15 November 2012 by

M.M. v United Kingdom (Application no. 24029/07) – read judgment

The European Court of Human Rights yesterday handed down a Chamber judgment in declaring that the arrangements for the indefinite retention of data relating to a person’s caution in a criminal matter and for the disclosure of such data in criminal record checks infringe Article 8 of the ECHR.

Although the Court recognised that there might be a need for a comprehensive record of data relating to criminal matters, the indiscriminate and open-ended collection of criminal record data was unlikely to comply with Article 8 in the absence of clear and detailed statutory regulations clarifying the safeguards applicable and governing the use and disposal of such data, particularly bearing in mind the amount and sensitivity of the data.

The case arose from a family dispute in Northern Ireland in the course of which the applicant, a grandmother, took her grandson away from his parents for two days before returning him unharmed. This resulted in her receiving a caution for child abduction in November 2000. In 2003 the police advised her that her caution would remain on record for only five years, i.e. until 2005. However, following the Soham murders and the Bichard report, there was a change of policy whereby any convictions and cautions where the victim was a child would be kept on record for the offender’s lifetime. 
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No article 2 inquest over 14-year-old overdose death, despite failings

14 November 2012 by

Methadone

Kent County Council, R (on the application of) v HM Coroner for the County of Kent (North-West District) & Ors [2012] EWHC 2768 (Admin) – read judgment

The High Court – including the new Chief Coroner – has held that the enhanced investigative duty under Article 2, the right to life, is not engaged in an inquest into the death of a 14 year old boy, despite “many missed opportunities” for intervention by social services being identified.  

Another sad case on when and how the enhanced investigative duty under Article 2 ECHR is engaged. EB, a troubled 14 year old, died of a methadone overdose in November 2009.  He was known to the claimant’s social services department, who were the subject of criticism in a serious case review following his death.  The review found that there had been “many missed opportunities” to intervene, but felt that:  “It cannot be concluded that a different approach … would have prevented [EB]’s death, but there is a possibility that there may have been a different outcome.”  The council have since apologised unreservedly to the family.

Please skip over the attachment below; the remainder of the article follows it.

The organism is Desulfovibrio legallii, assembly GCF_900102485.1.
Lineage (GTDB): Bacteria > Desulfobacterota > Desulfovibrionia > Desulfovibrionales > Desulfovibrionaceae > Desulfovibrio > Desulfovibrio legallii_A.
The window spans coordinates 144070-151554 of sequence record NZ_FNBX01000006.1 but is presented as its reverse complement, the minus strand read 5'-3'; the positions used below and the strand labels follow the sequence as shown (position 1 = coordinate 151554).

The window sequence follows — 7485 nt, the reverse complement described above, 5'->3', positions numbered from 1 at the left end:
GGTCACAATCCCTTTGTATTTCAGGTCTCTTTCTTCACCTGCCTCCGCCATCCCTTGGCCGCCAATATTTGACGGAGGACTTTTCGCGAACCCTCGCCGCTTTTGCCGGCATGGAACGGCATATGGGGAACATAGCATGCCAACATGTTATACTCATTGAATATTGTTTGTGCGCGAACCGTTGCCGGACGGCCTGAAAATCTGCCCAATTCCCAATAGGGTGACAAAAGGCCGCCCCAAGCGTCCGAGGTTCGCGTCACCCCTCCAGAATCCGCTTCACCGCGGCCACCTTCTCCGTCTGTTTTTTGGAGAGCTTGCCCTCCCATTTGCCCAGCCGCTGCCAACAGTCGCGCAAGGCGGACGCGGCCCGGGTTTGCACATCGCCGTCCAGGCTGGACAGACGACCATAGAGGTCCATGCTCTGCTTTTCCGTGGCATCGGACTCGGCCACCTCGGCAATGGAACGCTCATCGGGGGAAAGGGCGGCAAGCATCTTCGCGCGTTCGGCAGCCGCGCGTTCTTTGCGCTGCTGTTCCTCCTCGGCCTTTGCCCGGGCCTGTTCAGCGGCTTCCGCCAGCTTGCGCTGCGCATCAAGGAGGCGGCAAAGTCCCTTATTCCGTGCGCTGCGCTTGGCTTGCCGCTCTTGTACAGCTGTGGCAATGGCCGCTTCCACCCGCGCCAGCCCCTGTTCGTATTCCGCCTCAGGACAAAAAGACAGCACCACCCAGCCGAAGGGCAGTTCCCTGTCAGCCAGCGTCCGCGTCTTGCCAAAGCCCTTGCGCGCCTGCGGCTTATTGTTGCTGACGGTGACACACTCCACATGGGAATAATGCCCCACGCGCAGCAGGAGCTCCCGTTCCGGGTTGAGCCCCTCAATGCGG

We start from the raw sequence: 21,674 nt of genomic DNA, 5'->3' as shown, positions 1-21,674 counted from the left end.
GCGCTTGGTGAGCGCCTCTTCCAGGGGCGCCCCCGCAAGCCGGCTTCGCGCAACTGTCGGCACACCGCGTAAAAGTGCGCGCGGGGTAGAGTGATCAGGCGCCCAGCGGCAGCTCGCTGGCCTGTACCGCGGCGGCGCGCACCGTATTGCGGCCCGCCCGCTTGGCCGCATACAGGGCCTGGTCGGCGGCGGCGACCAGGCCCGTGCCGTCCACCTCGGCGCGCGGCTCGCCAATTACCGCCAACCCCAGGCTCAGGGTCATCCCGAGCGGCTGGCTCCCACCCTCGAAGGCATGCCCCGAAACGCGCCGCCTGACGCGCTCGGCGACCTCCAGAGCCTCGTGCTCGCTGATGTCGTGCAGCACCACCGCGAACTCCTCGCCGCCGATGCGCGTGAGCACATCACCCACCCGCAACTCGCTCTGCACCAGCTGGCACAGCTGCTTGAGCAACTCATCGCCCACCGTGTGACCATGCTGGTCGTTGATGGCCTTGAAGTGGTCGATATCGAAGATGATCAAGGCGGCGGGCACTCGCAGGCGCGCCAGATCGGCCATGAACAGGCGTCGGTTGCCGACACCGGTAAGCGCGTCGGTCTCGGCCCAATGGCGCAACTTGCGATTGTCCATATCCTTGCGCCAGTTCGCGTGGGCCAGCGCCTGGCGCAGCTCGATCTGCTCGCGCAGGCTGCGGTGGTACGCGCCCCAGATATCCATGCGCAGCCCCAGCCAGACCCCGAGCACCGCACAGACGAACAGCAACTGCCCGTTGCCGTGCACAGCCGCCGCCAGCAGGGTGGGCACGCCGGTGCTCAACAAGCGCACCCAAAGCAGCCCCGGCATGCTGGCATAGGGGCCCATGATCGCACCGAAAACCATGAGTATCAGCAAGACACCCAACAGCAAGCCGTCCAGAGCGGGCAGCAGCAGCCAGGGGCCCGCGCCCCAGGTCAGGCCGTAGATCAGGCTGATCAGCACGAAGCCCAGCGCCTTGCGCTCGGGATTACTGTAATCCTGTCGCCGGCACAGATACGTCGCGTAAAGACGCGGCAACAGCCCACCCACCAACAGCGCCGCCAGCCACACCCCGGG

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Abu Qatada: Preventing a flagrant denial of justice

13 November 2012 by

Othman (Abu Qatada) -v- Secretary of State for the Home Department (appeal allowed) [2012] UKSIAC 15/2005_2 – read judgment

Angus McCullough QC appeared for Abu Qatada as his Special Advocate in these proceedings before SIAC. He is not the author of this post.

Earlier today, Abu Qatada was released from Long Lartin prison following his successful appeal before the Special Immigration Appeal’s Commission (SIAC). Qatada was challenging the decision to deport him to Jordan, where he faces a retrial for alleged terrorism offences.  

For most of the last decade, Abu Qatada has been detained pending deportation to his home country. At his two original trials, he was convicted in absentia and sentenced to full life imprisonment with 15 years’ hard labour.

In his latest challenge to his deportation, SIAC concluded, as the European Court of Human Rights had in May 2012, that due to the real risk of a flagrantly unfair trial in Jordan, Qatada could not be deported there. 
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The only people really not allowed to mention the Holocaust

13 November 2012 by

Peta Deutschland v Germany  (No. 43481/09) – read judgment

Referring to the concentration camps has become an offence on a par with holocaust denial, it seem, in certain contexts.

In 2004 the applicant animal welfare association planned to start an advertising campaign under the head “The Holocaust on your plate”. The intended campaign, which had been carried out in a similar way in the United States of America, consisted of a number of posters, each of which bore a photograph of concentration camp inmates along with a picture of animals kept in mass stocks, accompanied by a short text. One of the posters showed a photograph of emaciated, naked concentration camp inmates alongside a photograph of starving cattle under the heading “walking skeletons”. Other posters showed a photograph of piled up human dead bodies alongside a photograph of a pile of slaughtered pigs under the heading “final humiliation” and of rows of inmates lying on stock beds alongside rows of chicken in laying batteries under the heading “if animals are concerned, everybody becomes a Nazi”. Another poster depicting a starving, naked male inmate alongside a starving cattle bore the title “The Holocaust on your plate” and the text “Between 1938 and 1945, 12 million human beings were killed in the Holocaust. As many animals are killed every hour in Europe for the purpose of human consumption”.

Three individuals filed a request with the Berlin Regional Court to be granted an injunction ordering the applicant association to desist from publishing or from allowing the publication of seven specified posters via the internet, in a public exhibition or in any other form. They submitted that the intended campaign was offensive to them as survivors of the holocaust and violated their human dignity.